“One might say that even more than before, communicative rationality lives its life in the secluded corners of the professional journals and meetings, while the public debate, flooded as it is with dire warnings by the police and sensational crime stories and, most significantly by opportunistic political initiatives in the context of burlesque television shows called ‘debates’, is predominantly characterized by the rationality of the market place.”
Thomas Mathiesen. Television, public space and prison population In Garland, D (Ed) (2001) Mass Imprisonment: Social Causes and Consequences Sage London.
CjScotland (http:www.cjscotland.org.uk) first appeared as a simple news blog in October 2003 – really just experimenting with the form and discovering how and what it could do. I felt that there was a need for an accessible online publication that kept up to date with rapidly changing policies coming from the newly devolved Parliament, and to inform a national debate about how we deal with crime in Scotland.
This new (April 2011) venture as a WordPress blog aims to make the project more sustainable and also to help with the prospect of collaboration with the Scottish Consortium of Crime and Criminal Justice (SCCCJ).
Unfortunately the entire database of over 7000 entries has to be transferred by hand and this is obviously time consuming. The present site (co.uk) is an interim arrangement pending completion of the transfer at which point both the established site and this one will automatically re-direct to the final version.
Mary Munro is a visiting fellow at Strathclyde Law School’s Centre for Law, Crime and Justice, a freelance researcher, has been a part-time criminology lecturer with several Scottish Universities, is a member of the SCCCJ, has been a SACRO board member, probation officer (in Northumbria) and (many years ago) was a solicitor. She is co-editor, with Hazel Croall and Gerry Mooney, Criminal Justice in Scotland published by Willan in 2010. She lives in Glasgow.
Ceri Evans graduated in law from Strathclyde University in 2011 and subsequently completed an M.Sc in Criminology and Criminal Justice at Glasgow University, where she is currently studying for the Diploma in Professional Legal Practice. Her M.Sc. dissertation looked at the re-integration of sex offenders in the community post-release. She hopes to become a criminal defence solicitor. Alongside her academic and professional activities, Ceri has, for some years, been a volunteer with the Guide Dogs for the Blind.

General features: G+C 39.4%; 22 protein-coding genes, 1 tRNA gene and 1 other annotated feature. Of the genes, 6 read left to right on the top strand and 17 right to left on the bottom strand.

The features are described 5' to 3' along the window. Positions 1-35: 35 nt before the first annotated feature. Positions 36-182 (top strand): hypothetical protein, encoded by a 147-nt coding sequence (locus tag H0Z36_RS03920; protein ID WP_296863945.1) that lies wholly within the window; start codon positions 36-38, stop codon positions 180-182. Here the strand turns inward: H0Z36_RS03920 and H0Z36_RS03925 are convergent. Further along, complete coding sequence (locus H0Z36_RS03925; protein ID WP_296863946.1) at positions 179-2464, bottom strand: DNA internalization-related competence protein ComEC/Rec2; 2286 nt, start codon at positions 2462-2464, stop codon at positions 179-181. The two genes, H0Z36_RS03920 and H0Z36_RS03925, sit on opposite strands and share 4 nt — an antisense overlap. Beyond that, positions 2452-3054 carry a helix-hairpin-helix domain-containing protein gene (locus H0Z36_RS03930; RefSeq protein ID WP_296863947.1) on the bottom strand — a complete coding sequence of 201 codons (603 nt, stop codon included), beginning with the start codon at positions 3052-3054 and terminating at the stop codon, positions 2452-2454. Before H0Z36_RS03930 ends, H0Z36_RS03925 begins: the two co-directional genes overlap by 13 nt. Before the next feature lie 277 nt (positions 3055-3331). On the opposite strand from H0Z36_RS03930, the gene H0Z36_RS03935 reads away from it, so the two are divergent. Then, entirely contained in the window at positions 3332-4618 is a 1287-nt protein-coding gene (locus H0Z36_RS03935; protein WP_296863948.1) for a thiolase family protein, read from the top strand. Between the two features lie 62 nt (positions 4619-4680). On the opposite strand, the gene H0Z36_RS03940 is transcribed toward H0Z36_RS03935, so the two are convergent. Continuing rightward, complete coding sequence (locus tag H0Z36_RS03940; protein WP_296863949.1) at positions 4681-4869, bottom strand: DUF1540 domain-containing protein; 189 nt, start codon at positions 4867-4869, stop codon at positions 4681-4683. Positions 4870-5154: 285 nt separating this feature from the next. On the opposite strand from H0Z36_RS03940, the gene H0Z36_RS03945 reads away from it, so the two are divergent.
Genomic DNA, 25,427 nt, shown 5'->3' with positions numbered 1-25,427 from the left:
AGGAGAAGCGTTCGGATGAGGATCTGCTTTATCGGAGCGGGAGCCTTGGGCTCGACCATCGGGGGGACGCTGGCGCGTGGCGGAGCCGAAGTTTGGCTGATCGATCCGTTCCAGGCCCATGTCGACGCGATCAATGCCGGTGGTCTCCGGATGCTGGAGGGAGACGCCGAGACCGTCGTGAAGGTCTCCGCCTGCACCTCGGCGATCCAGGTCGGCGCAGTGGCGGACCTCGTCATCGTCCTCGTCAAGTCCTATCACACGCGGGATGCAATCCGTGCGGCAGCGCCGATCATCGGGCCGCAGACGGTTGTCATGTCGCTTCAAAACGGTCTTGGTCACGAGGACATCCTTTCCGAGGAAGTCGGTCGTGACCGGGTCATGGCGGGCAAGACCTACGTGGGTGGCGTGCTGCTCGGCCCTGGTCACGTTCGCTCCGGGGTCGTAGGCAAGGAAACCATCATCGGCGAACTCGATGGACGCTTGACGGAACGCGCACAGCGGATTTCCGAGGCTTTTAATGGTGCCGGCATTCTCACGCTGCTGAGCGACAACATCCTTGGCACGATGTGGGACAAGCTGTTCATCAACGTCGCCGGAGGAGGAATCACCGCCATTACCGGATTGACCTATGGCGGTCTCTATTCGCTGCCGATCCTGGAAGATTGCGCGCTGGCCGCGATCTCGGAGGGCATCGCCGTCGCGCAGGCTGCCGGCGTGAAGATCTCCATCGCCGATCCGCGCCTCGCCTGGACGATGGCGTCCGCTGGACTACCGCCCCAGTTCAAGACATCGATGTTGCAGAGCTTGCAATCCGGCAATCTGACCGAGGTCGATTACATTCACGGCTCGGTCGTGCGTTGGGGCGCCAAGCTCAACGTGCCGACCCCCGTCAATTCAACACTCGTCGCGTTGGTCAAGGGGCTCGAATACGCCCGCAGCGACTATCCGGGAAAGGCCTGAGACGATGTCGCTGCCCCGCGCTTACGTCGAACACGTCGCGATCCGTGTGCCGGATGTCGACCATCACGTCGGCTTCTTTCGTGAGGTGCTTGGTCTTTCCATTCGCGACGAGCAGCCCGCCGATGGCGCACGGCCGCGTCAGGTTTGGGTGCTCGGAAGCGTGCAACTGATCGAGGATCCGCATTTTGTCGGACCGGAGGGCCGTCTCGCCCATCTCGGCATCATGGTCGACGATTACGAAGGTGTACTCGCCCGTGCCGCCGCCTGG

Katrina Morrison was CjScotland’s Parliamentary associate when we had funding to run this service. She has recently completed a PhD on criminal justice policy making in Scotland since devolution at the University of Edinburgh. Her undergraduate dissertation on restorative justice was awarded the James Carruthers Memorial Prize. Katrina is also a volunteer with the Witness Support Service at Edinburgh Sheriff Court. She now works as a researcher for the SCCJR, although is currently on maternity leave.
Mike Nellis is a Professor Emeritus at Strathclyde Law School’s Centre for Law, Crime and Justice, a foremost expert on surveillance and criminal justice, and has published extensively on probation and criminal justice, and now our guest blogger. Mike started his career as an intermediate treatment worker.
Views about crime in Scotland are dominated by myths and tend to be closed to alternative visions of how a just, low crime society might work.
Therefore, CjScotland aims to
- focus in-depth on Scottish criminal justice issues but without neglecting both the wider European and UK context;
- be a gateway to comprehensive information about Scottish criminal justice;
- offer a platform for official agencies, voluntary organisations, and others, or people affected by crime, to exchange information and publicise their projects, events and research findings;
- be useful for both the expert and general reader;
- to give record positive news about what works, at the same time as recognising the destructiveness of crime in our communities.
CjScotland was awarded a year’s grant by the Scottish Executive from September 2004. We have received grants from the Scottish Consortium for Crime and Criminal Justice the most recent being for £1000 for the year 2009-10. The Clarke Foundation for Legal Education awarded a grant in July 2006 to help with the maintenance of the Parliamentary section, the development of Human Rights coverage, and the digitisation of James Devon’s (1912) text The Criminal and the Community.
This is the only funding the site has attracted since start-up in October 2003, other than small sums for specific purposes from the universities of Strathclyde and Glasgow, and, from 2007, annual sponsorship of the ‘Events’ page by SASO, the Scottish Association for the Study of Offending.
We are very grateful for these donations.
To contact CjScotland please e-mail us at firstname.lastname@example.org